Sunderland: where the terraces are a refuge from the uncertainties of Brexit | UK news

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Andrew Cammiss got up at four yesterday morning to set off on a 250-mile trip to Oxford for a third division football match. “I took my lad Niall who’s named after my favourite player,” he reveals. Along with other club legends Peter Reid and Kevin Phillips, an image of Niall Quinn is inked on the 39-year-old superfan’s body. “It takes my mind off things. Tattoos show my love for the lads.”

By “things” he means the latest kick in the teeth to his home city. Nissan has scrapped plans to manufacture the X-Trail sport-utility vehicle there. Despite reassurances that the cancellation does not imperil the plant, which employs about 7,000 people, Cammiss fears the worst. “I’ve a cousin and uncle who work there. Everyone knows someone who works there. If Nissan goes we’ll be gutted for a bit, but we’ll get used to it. There’s always the football.”

Such blind faith is not shared by Father Marc Lyden-Smith. Like Cammiss, he was an unlikely star of Netflix’s documentary Sunderland ’Til I Die, a fly-on-the-wall portrait of last season’s descent into oblivion, or League One as it is more commonly known. In the opening episode, the local priest began his sermon with the incantation: “Dear Lord, help Sunderland because the success of our team leads to the success and prosperity of our city.”

This season there has been a mini-revival, with new owners – rather than divine intervention – inspiring a push for promotion. But the dysfunctionality exposed in the documentary continues to blight a city scarred by both sporting and economic austerity. Thatcherism oversaw the destruction of the mines and shipyards in the 1980s. According to a government report, a hard Brexit would lead to a 16% economic decline in the region. The fallout from the Nissan cancellation might prove to be the final nail in the coffin.

“The very culture of this city is we make things – that’s why we’re Mackems,” Lyden-Smith tells me in a cafe near the metro railway station. “This is the city’s identity. It was eroded with the closure of the shipyards and pits. There is a tangible sense of anxiety and worry about what’s happening with Nissan. If that goes, what else do we make? There are some business leaders looking at new development, but who’s the major employer of the last 10 years? It’s the football club, which has had back-to-back relegation and redundancies.”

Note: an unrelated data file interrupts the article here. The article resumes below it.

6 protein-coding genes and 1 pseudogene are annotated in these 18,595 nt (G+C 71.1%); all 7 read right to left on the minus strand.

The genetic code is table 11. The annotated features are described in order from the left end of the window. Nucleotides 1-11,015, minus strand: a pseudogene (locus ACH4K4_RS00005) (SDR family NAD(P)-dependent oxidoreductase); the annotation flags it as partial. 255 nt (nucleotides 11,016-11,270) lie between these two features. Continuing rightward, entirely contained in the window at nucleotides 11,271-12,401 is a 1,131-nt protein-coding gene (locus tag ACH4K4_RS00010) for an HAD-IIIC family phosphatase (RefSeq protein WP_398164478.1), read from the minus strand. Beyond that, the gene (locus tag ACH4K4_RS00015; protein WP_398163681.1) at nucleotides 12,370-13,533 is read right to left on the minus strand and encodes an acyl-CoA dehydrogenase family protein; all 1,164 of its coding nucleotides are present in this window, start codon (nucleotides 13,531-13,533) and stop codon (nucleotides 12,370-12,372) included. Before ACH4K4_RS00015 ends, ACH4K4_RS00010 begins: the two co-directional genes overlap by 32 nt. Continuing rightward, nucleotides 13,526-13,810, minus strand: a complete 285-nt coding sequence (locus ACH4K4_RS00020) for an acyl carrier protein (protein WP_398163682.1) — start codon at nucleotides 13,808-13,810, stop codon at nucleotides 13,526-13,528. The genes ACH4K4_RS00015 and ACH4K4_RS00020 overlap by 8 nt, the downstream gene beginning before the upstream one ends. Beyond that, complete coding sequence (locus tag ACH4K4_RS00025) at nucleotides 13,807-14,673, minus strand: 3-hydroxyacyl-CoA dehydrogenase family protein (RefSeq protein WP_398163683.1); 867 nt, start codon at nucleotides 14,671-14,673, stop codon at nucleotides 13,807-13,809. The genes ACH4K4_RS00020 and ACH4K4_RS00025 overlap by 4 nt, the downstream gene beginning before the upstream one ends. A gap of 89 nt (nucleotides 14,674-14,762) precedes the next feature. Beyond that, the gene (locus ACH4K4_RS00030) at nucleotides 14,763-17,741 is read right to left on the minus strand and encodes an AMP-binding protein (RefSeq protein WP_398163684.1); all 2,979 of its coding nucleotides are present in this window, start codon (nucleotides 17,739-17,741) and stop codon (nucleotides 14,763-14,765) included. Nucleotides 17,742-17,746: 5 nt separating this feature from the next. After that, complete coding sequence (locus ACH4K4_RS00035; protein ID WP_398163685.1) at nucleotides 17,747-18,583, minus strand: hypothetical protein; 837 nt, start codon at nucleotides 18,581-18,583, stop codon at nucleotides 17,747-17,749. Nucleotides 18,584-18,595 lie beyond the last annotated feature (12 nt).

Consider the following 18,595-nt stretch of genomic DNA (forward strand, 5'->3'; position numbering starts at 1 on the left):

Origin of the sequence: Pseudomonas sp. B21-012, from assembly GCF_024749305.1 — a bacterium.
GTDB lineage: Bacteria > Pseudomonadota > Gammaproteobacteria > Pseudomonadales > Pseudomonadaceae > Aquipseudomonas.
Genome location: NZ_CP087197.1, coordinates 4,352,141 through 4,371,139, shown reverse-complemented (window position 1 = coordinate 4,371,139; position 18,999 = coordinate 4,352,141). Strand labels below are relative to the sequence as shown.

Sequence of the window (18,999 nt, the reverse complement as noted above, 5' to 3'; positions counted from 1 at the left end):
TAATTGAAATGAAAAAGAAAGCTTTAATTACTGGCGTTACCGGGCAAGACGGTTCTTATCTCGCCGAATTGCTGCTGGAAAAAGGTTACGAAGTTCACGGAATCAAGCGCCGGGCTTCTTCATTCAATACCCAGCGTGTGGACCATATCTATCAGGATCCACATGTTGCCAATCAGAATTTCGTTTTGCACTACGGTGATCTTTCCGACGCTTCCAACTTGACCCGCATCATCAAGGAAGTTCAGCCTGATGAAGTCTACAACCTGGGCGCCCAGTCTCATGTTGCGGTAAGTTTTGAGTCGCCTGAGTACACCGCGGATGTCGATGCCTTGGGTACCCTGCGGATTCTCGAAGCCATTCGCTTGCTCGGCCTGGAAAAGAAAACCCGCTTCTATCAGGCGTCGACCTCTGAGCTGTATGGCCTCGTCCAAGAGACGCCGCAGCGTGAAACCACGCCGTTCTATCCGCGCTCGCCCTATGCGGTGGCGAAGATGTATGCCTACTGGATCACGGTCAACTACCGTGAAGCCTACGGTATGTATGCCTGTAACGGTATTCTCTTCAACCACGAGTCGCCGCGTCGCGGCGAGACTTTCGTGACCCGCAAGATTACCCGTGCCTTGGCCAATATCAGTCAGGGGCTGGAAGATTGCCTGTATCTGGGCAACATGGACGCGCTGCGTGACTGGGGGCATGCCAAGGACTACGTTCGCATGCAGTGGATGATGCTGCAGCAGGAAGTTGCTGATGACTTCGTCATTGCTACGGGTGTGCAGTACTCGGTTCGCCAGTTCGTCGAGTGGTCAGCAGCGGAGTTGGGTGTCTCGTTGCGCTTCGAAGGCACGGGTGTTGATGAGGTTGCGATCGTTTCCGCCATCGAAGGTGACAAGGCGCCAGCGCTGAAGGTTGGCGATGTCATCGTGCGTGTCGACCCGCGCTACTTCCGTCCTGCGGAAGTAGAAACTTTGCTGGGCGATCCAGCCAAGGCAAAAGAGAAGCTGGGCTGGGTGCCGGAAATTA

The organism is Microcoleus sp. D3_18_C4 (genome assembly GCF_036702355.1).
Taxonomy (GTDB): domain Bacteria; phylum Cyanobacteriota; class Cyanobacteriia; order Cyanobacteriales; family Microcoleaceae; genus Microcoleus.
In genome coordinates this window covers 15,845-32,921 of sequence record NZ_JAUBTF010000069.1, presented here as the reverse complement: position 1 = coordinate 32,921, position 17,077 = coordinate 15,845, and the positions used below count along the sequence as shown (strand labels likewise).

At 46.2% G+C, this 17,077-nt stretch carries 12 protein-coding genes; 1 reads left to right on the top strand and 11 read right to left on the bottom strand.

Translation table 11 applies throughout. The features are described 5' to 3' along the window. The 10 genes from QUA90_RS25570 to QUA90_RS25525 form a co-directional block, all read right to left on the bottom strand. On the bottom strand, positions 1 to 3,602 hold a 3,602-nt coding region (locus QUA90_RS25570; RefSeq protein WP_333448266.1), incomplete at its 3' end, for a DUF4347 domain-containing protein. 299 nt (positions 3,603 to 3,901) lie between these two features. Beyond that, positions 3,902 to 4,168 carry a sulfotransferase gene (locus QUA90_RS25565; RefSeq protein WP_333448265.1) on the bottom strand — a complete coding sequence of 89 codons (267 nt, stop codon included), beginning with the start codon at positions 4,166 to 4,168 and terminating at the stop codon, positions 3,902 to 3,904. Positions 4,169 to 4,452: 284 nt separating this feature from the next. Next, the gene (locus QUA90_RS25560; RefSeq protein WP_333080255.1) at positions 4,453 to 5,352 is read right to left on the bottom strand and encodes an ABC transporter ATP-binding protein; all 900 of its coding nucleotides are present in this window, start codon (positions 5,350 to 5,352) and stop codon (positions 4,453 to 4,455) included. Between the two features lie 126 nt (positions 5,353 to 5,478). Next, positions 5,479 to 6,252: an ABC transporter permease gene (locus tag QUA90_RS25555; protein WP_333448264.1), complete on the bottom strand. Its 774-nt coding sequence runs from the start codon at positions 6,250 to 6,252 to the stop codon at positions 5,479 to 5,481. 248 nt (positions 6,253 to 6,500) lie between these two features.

It was the intense connection between city and club which inspired Fulwell 73 producer Leo Pearlman and two other Sunderland fans to make the Netflix series. It is a love letter to a city on its knees, a searing, riches-to-rags account of the central role the people’s game still plays in a left-behind, deindustrialised area. “It’s the last thing we have,” says Pearlman. “The Nissan thing feels like another blow to the city. It’s terrible news.”

Signage at near the Sunderland car assembly plant of Nissan



The fortunes of Sunderland are closely aligned to those of carmaker Nissan. Photograph: Christopher Furlong/Getty

If there is hope, it lies in the fans. Despite the club’s rapid freefall, the crippling debt and bad investments, the rise in child poverty and decline in public services, attendances at the Stadium of Light have averaged more than 30,000. On Boxing Day, a new League One record was set when about 46,000 turned out to watch the team beat Bradford City; only Manchester United and Liverpool attracted more supporters.

Taxi driver Peter Farrer says the football has always been an escape from economic woes. As he drives past the ground’s Davy Lamp monument, a tribute to the colliery it has replaced, he argues that the sport has been “taken game away from the working man”. But Sunderland is the exception. There would be no club without the supporters; there would be no point to it.

Farrer has become a local hero since appearing in the documentary, but “I’m not big-headed or up me own arse. People do recognise us in the street. I’ve had nobody slag us. Just support. We’re all fanatics like. We cannot help ourselves. We never lost the hard core supporters. You just cannae give up. If Hitler invaded Poland on Tuesday I’d still be at the Blackpool match.”

As we pass the world-famous carmaker, housed in a giant factory complex just off the A19, he suddenly confesses to being a Remainer. Sunderland is known as Brexit City, with 61% voting to Leave. “I’ve had a bellyful of Brexit but I do know the local economy is dependent on Nissan.” He points out the sprawling fields. “These were football pitches but hopefully will now be used to bring the supply chain nearer. That’s if Nissan doesn’t go. Nobody knows for sure.”

Half a mile away, in a village pub, a former Nissan employee – Steven France – is waiting for me. He’s also a former footballer. After starring for a Sunday League team, he played for Barbados against Cuba in the 2002 World Cup qualifiers. Today he’s a community leader.

“Nissan won’t necessarily close tomorrow,” says France, “but it will in 10 or 15 years time. Jacob Rees Mogg’s favourite economist, Patrick Minford, said the car industry will have to be wound down if Britain left the EU. I’ve got to explain this to my community. People work blood, sweat and tears in that factory.

“Sure, the club brings people together. It is the last big community. But how will that feed people? How is the club going to take the 16% GDP hit in the city?”

Anthony Clavane is a sports writer and the author of Promised Land and Moving the Goalposts

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